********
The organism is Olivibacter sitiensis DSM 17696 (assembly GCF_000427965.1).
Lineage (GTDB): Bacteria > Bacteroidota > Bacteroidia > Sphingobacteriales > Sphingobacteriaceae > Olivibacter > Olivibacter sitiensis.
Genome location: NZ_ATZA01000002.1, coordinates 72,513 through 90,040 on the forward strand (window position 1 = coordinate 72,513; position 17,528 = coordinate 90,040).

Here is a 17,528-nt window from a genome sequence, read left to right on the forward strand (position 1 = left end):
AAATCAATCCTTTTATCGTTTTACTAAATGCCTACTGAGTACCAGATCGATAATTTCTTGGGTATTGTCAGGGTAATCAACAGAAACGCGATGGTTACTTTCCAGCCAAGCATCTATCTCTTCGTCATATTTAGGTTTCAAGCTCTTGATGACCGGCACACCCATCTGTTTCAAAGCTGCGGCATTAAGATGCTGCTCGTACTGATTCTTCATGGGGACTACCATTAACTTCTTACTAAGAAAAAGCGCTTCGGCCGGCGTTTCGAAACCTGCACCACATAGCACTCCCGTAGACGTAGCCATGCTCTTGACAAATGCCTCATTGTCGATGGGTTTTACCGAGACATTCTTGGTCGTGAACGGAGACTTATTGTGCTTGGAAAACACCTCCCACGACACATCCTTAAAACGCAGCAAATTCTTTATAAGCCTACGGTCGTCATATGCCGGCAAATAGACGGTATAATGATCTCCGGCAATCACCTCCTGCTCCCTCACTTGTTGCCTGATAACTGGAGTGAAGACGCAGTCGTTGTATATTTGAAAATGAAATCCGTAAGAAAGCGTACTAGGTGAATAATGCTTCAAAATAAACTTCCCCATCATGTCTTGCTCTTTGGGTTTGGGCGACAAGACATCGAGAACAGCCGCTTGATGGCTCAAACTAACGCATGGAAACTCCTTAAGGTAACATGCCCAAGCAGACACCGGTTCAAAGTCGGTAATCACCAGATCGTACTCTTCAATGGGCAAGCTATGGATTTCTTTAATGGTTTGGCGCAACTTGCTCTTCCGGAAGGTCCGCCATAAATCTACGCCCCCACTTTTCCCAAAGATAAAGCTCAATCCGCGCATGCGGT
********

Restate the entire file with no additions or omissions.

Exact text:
The organism is Olivibacter sitiensis DSM 17696 (assembly GCF_000427965.1).
Lineage (GTDB): Bacteria > Bacteroidota > Bacteroidia > Sphingobacteriales > Sphingobacteriaceae > Olivibacter > Olivibacter sitiensis.
Genome location: NZ_ATZA01000002.1, coordinates 72,513 through 90,040 on the forward strand (window position 1 = coordinate 72,513; position 17,528 = coordinate 90,040).

Here is a 17,528-nt window from a genome sequence, read left to right on the forward strand (position 1 = left end):
AAATCAATCCTTTTATCGTTTTACTAAATGCCTACTGAGTACCAGATCGATAATTTCTTGGGTATTGTCAGGGTAATCAACAGAAACGCGATGGTTACTTTCCAGCCAAGCATCTATCTCTTCGTCATATTTAGGTTTCAAGCTCTTGATGACCGGCACACCCATCTGTTTCAAAGCTGCGGCATTAAGATGCTGCTCGTACTGATTCTTCATGGGGACTACCATTAACTTCTTACTAAGAAAAAGCGCTTCGGCCGGCGTTTCGAAACCTGCACCACATAGCACTCCCGTAGACGTAGCCATGCTCTTGACAAATGCCTCATTGTCGATGGGTTTTACCGAGACATTCTTGGTCGTGAACGGAGACTTATTGTGCTTGGAAAACACCTCCCACGACACATCCTTAAAACGCAGCAAATTCTTTATAAGCCTACGGTCGTCATATGCCGGCAAATAGACGGTATAATGATCTCCGGCAATCACCTCCTGCTCCCTCACTTGTTGCCTGATAACTGGAGTGAAGACGCAGTCGTTGTATATTTGAAAATGAAATCCGTAAGAAAGCGTACTAGGTGAATAATGCTTCAAAATAAACTTCCCCATCATGTCTTGCTCTTTGGGTTTGGGCGACAAGACATCGAGAACAGCCGCTTGATGGCTCAAACTAACGCATGGAAACTCCTTAAGGTAACATGCCCAAGCAGACACCGGTTCAAAGTCGGTAATCACCAGATCGTACTCTTCAATGGGCAAGCTATGGATTTCTTTAATGGTTTGGCGCAACTTGCTCTTCCGGAAGGTCCGCCATAAATCTACGCCCCCACTTTTCCCAAAGATAAAGCTCAATCCGCGCATGCGGT